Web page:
New York City/Zoom classes
The syllabus varies from teacher to teacher, term to term. But many of the topics will be similar to those covered in the Online classes.
Gotham has two separate programs for Screenwriting II. They complement each other, and many students take both programs, but it makes no difference which one is taken first. If you take one program, then enroll again for Screenwriting II, Gotham will make sure you are placed in the other program.
The topics covered in one program (x):
Outlines: Pros and cons of outlining. Basic movie structure. Types of outline—story map, beat sheet, step outline, prose outline. Using sections. Advice from gurus. Outline techniques.
Protagonist: Desire. Evolution. Personality. Multiple protagonists.
Story Construction: Plot Movies: Story basics for plot-driven movies. Detailed analysis of a plot-driven movie.
Story Construction: Character Movies: Story basics for character-driven movies. Detailed analysis of two character-driven movies.
World: Finding and conveying the vibe of the world. Level of reality. Professional worlds. Research.
Art of the Scene: Basics and fine points of scene construction. Long scenes. Sequences. Montages. Set pieces.
Good Pages: Good description. Voice. Good dialogue. Strong openings.
Stories Within Story: Basics of subplots. Protagonist and non-protagonist subplots. Hints of subplot. Plot strands. Split point of view. Big subplots. Multi-plot movies.
Handling Time: Time compression. Time cuts. Types of flashbacks. Using two tracks of time. Time as a puzzle. Other time stunts.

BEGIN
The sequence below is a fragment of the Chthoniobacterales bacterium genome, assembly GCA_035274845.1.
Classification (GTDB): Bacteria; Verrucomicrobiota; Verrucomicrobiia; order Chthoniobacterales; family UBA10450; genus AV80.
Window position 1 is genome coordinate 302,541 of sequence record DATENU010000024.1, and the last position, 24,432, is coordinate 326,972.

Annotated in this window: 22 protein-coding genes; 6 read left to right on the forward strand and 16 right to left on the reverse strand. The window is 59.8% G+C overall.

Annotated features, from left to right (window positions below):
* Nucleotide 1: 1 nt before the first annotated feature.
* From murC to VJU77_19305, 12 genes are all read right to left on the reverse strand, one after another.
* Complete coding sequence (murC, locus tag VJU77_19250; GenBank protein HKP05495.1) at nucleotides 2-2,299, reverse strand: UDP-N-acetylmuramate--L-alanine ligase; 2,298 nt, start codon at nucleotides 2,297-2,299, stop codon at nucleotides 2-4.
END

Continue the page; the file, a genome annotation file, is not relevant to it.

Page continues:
Selling Your Script (and Yourself): How scripts are evaluated. Which doors to knock on. Various forms of pitching. How to sell yourself.
And the topics covered in the other program (y):
What Is Your Movie?: Hollywood vs. indie. Genre. Tone. Theme. Premise. Plot types. Pitch and promotion. Emotional connection. Process. Outlines.
Story Analysis 1: Basics of structure and protagonist arc. Detailed analysis of a plot-driven Hollywood movie.
Story Analysis 2: Detailed analysis of a character-driven Hollywood movie. Conflict. Subplots.
Story Analysis 3: Detailed analysis of a character-driven indie movie. Shifting goals. Plot strands. Positive and negative endings.
Real Characters: Basics of characterization. Layers of presentation. Desires. Evolutions. Arc of perception. Relationships. Minor characters.
Visual Storytelling: The ways to use visuals. Visual functions—plot, character, world/tone, theme, showing thought, fun, wow factor, small touches, subtext. Set pieces. Key images. Visuals on the page.
Better Dialogue: Dialogue basics. Characterization through dialogue. Subtext in dialogue. Dialogue tricks. Excellence in dialogue.
Suspense/Surprise: Using macro and micro suspense. Foreshadowing. Using macro and micro surprises.
Logic/Exposition: Plot logic. Character logic. Fantasy logic. Plot or world information. Character background. Exposition techniques.
DIY Filmmaking: Short films explained. Ideas and story in short film. Presenting short films. Filmmaking basics – camera, lighting, sound, composition, editing.
Note: Content may vary among individual classes.